For those of you who live in the Greater Pinnacle Peak area of Scottsdale, Arizona, seeing a Gambel’s Quail is not a particularly unusual sighting. If you see one, you’re also likely to see another one close by. They seem to travel around the desert in male/female pairs. If you’re really fortunate, you may sometimes see the male and female escorting their brood of tiny young chicks.
These quail have a breeding season that starts in April and lasts through much of July. They typically lay up to 12 eggs in a shallow nest on or near the ground which makes the eggs easy prey for snakes, lizards and other predators. As you’ll see in the photographs, their coloration, fortunately, camouflages them well against the lights and shadows of the desert undergrowth. Once hatched, the chicks “hit the road running” by immediately leaving the nest to start foraging for food.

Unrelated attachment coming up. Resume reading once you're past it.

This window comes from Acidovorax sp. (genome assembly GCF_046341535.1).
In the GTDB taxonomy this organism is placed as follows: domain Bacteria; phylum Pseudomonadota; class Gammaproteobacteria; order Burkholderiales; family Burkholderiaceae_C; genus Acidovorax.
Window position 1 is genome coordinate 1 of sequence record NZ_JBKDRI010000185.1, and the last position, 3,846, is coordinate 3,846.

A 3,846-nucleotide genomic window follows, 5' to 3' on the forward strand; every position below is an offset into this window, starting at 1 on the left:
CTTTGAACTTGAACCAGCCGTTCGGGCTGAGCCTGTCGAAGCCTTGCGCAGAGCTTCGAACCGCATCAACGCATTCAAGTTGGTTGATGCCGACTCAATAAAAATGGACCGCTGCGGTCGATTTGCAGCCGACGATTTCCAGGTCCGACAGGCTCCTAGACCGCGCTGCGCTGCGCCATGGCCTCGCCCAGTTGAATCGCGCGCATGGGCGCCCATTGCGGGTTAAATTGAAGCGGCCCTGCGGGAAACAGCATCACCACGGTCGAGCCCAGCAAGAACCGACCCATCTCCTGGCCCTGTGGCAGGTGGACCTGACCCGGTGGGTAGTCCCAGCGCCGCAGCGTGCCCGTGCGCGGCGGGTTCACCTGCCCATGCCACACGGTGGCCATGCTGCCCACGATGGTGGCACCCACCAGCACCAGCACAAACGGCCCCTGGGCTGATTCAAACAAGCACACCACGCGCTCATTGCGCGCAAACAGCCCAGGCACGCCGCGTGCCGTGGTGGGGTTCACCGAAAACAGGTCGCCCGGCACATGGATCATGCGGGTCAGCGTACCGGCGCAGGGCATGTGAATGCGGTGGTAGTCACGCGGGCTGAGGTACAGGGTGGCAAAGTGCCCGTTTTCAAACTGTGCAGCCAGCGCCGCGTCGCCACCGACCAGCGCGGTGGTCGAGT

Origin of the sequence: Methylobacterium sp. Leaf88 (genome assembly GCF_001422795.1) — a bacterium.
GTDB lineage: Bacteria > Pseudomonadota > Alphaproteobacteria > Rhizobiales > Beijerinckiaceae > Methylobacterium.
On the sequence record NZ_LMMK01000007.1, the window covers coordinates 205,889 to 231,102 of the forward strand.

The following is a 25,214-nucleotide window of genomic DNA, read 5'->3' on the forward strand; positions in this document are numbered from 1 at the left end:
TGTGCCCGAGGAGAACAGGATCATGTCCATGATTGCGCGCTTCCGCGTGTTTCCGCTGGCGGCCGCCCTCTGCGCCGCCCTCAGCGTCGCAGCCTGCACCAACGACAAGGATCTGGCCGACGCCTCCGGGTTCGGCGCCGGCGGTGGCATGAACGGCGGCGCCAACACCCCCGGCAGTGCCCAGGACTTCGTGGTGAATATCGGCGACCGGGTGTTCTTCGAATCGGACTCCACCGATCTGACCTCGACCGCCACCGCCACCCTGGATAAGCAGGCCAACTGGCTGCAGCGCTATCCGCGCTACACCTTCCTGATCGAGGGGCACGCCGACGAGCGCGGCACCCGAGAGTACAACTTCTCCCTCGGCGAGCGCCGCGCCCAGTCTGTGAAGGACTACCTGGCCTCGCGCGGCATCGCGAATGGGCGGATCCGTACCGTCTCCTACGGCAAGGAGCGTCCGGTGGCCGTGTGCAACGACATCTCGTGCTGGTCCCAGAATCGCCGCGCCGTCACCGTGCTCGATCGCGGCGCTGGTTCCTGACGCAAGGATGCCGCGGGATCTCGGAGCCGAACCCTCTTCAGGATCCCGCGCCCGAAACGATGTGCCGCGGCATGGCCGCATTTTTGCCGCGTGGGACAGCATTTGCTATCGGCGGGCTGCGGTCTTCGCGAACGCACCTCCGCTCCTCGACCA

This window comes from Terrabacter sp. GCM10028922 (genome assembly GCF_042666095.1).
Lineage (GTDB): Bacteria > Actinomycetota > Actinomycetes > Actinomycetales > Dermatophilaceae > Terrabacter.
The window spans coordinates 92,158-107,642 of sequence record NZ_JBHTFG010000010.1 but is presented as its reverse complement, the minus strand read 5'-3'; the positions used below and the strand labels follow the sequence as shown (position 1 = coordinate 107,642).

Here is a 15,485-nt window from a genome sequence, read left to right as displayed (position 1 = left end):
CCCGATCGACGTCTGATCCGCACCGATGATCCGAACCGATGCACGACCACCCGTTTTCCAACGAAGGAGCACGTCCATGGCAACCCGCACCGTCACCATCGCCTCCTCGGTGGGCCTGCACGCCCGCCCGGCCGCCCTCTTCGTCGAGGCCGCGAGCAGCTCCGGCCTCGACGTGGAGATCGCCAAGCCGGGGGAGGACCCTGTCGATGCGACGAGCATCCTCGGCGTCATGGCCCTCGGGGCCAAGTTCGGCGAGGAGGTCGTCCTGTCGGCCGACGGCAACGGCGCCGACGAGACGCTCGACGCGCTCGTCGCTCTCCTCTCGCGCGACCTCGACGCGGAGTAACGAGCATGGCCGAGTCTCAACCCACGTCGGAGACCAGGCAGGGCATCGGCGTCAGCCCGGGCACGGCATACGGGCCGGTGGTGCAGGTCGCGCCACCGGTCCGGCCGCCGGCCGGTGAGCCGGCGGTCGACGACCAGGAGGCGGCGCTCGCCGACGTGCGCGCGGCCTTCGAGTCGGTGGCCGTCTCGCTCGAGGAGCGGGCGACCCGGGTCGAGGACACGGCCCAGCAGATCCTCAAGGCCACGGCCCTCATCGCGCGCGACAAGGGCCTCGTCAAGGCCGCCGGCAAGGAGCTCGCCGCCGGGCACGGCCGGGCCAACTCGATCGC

I was fortunate enough recently to capture some family photographs of these elusive little chicks along with a few photographs of them with their parents. The chicks are fast and once they’re in the underbrush you’re likely unable to see them again. The bodies of these chicks are about the size of a golf ball, and they presented a challenge just trying to track them with my camera. Photographing quail chicks requires patience (and a little luck), but the rewards of snapping a photograph is well worth the wait. For more information on Gambel’s Quail, here’s a link to a wonderful description of these colorful desert birds: https://www.aboutanimals.com/bird/gambels-quail/.
Click on the first thumbnail image below to see the photographs in a larger size.